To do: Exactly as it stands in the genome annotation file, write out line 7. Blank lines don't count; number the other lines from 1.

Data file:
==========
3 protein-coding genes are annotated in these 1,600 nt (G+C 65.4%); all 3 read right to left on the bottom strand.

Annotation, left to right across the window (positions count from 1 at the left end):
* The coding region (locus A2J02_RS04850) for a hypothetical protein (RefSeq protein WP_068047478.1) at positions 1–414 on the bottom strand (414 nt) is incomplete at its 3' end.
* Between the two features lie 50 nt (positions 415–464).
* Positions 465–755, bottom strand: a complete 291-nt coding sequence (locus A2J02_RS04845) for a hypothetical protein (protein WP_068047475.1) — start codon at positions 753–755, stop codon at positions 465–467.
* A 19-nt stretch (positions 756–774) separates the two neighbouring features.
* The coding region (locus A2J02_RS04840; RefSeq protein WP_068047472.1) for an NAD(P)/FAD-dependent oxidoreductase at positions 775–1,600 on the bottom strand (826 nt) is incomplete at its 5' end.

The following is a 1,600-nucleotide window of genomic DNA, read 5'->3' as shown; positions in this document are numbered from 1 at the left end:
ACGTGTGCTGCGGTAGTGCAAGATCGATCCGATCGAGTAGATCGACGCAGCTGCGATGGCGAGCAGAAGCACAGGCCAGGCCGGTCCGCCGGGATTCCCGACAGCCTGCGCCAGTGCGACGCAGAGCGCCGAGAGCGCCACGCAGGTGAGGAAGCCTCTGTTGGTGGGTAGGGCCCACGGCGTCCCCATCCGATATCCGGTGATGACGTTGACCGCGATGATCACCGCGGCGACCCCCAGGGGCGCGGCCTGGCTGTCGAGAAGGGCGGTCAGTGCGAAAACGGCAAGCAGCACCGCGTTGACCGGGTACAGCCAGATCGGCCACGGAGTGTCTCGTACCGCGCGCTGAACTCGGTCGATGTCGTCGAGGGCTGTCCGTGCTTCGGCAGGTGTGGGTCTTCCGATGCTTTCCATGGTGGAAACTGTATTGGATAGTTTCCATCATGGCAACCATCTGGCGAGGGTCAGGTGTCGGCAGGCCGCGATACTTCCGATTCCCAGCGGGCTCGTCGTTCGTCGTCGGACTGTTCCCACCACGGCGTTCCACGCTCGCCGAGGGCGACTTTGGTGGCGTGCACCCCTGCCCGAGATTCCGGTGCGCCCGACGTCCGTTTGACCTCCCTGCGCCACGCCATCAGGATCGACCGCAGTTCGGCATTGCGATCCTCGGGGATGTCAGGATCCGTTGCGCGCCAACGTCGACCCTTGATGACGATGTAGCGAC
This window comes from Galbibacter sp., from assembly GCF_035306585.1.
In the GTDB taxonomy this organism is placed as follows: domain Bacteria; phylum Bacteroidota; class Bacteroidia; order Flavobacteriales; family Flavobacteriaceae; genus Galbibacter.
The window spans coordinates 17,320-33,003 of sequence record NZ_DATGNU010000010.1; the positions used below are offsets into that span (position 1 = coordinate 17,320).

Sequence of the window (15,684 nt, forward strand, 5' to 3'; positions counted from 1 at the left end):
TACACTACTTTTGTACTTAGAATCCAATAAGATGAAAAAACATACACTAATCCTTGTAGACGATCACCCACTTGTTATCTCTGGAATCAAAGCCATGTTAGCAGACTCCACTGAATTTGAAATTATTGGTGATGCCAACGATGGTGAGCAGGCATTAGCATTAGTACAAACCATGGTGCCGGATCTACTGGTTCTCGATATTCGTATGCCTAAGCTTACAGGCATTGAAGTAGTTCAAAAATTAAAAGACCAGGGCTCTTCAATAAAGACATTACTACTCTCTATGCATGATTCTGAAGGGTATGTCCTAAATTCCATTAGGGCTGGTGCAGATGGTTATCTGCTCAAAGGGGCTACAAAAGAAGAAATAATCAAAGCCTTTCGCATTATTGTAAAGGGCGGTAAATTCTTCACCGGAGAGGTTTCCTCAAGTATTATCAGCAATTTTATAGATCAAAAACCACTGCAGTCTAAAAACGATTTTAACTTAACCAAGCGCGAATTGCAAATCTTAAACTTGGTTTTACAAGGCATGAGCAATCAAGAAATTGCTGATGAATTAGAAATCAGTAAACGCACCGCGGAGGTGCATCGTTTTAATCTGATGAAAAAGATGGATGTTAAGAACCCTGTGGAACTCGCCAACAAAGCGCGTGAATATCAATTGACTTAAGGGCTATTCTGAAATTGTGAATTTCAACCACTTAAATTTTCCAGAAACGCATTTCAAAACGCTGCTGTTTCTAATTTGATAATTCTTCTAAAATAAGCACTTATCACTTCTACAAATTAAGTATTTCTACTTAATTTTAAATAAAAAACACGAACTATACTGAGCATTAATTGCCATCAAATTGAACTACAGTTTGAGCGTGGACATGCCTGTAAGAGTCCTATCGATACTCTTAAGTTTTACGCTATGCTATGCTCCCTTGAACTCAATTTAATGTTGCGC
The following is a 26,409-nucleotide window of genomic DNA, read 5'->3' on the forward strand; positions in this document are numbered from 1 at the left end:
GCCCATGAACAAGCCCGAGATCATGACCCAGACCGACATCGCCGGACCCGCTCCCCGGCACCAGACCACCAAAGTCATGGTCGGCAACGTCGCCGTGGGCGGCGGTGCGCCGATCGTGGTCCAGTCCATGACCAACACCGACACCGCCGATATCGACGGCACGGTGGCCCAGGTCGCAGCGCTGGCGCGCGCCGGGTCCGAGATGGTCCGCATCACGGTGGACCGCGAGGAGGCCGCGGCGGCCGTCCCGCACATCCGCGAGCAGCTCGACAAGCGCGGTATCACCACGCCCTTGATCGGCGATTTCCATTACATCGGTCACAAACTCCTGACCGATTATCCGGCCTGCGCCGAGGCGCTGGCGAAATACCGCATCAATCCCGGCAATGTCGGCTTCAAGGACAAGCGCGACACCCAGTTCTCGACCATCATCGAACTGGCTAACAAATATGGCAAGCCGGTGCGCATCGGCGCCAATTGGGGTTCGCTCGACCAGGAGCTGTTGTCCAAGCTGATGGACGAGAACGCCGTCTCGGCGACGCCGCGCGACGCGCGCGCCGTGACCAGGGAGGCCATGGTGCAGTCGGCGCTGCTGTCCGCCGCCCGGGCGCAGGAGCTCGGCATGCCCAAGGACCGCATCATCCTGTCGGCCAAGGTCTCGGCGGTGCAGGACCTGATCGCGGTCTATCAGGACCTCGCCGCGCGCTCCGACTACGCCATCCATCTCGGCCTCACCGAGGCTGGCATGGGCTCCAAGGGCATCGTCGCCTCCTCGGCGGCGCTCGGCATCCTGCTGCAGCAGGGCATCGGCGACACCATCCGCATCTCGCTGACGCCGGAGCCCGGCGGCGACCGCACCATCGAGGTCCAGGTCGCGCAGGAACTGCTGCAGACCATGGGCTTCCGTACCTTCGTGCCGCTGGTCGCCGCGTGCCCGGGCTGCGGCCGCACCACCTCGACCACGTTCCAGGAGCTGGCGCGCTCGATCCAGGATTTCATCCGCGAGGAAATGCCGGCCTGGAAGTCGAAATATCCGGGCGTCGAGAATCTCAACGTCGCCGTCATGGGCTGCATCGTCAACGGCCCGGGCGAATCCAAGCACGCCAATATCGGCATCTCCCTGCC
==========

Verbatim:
* The coding region (locus A2J02_RS04840; RefSeq protein WP_068047472.1) for an NAD(P)/FAD-dependent oxidoreductase at positions 775–1,600 on the bottom strand (826 nt) is incomplete at its 5' end.